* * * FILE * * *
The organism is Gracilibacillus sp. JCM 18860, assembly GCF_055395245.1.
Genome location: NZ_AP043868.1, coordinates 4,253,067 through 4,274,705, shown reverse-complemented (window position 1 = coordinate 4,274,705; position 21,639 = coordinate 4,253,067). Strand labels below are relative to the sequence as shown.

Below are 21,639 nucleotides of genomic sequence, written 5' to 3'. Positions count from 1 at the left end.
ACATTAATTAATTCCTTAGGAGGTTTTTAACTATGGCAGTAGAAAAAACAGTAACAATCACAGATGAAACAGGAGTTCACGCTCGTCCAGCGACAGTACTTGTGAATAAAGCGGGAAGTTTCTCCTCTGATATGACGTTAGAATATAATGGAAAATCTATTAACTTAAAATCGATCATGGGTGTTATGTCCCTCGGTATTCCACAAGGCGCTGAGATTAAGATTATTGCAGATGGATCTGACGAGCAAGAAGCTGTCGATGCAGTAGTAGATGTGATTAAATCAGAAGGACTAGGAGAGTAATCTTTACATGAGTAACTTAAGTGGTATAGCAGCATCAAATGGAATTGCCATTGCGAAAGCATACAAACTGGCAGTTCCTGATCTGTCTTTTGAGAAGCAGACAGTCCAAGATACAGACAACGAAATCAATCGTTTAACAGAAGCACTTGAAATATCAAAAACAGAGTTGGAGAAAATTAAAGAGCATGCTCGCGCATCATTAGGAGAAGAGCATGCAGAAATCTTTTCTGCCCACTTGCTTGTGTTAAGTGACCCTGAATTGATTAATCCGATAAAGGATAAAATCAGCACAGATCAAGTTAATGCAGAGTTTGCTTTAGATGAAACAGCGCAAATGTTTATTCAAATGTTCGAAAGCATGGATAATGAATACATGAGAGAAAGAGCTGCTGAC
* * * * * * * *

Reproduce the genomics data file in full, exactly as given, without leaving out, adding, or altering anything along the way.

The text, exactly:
The organism is Gracilibacillus sp. JCM 18860, assembly GCF_055395245.1.
Genome location: NZ_AP043868.1, coordinates 4,253,067 through 4,274,705, shown reverse-complemented (window position 1 = coordinate 4,274,705; position 21,639 = coordinate 4,253,067). Strand labels below are relative to the sequence as shown.

Below are 21,639 nucleotides of genomic sequence, written 5' to 3'. Positions count from 1 at the left end.
ACATTAATTAATTCCTTAGGAGGTTTTTAACTATGGCAGTAGAAAAAACAGTAACAATCACAGATGAAACAGGAGTTCACGCTCGTCCAGCGACAGTACTTGTGAATAAAGCGGGAAGTTTCTCCTCTGATATGACGTTAGAATATAATGGAAAATCTATTAACTTAAAATCGATCATGGGTGTTATGTCCCTCGGTATTCCACAAGGCGCTGAGATTAAGATTATTGCAGATGGATCTGACGAGCAAGAAGCTGTCGATGCAGTAGTAGATGTGATTAAATCAGAAGGACTAGGAGAGTAATCTTTACATGAGTAACTTAAGTGGTATAGCAGCATCAAATGGAATTGCCATTGCGAAAGCATACAAACTGGCAGTTCCTGATCTGTCTTTTGAGAAGCAGACAGTCCAAGATACAGACAACGAAATCAATCGTTTAACAGAAGCACTTGAAATATCAAAAACAGAGTTGGAGAAAATTAAAGAGCATGCTCGCGCATCATTAGGAGAAGAGCATGCAGAAATCTTTTCTGCCCACTTGCTTGTGTTAAGTGACCCTGAATTGATTAATCCGATAAAGGATAAAATCAGCACAGATCAAGTTAATGCAGAGTTTGCTTTAGATGAAACAGCGCAAATGTTTATTCAAATGTTCGAAAGCATGGATAATGAATACATGAGAGAAAGAGCTGCTGAC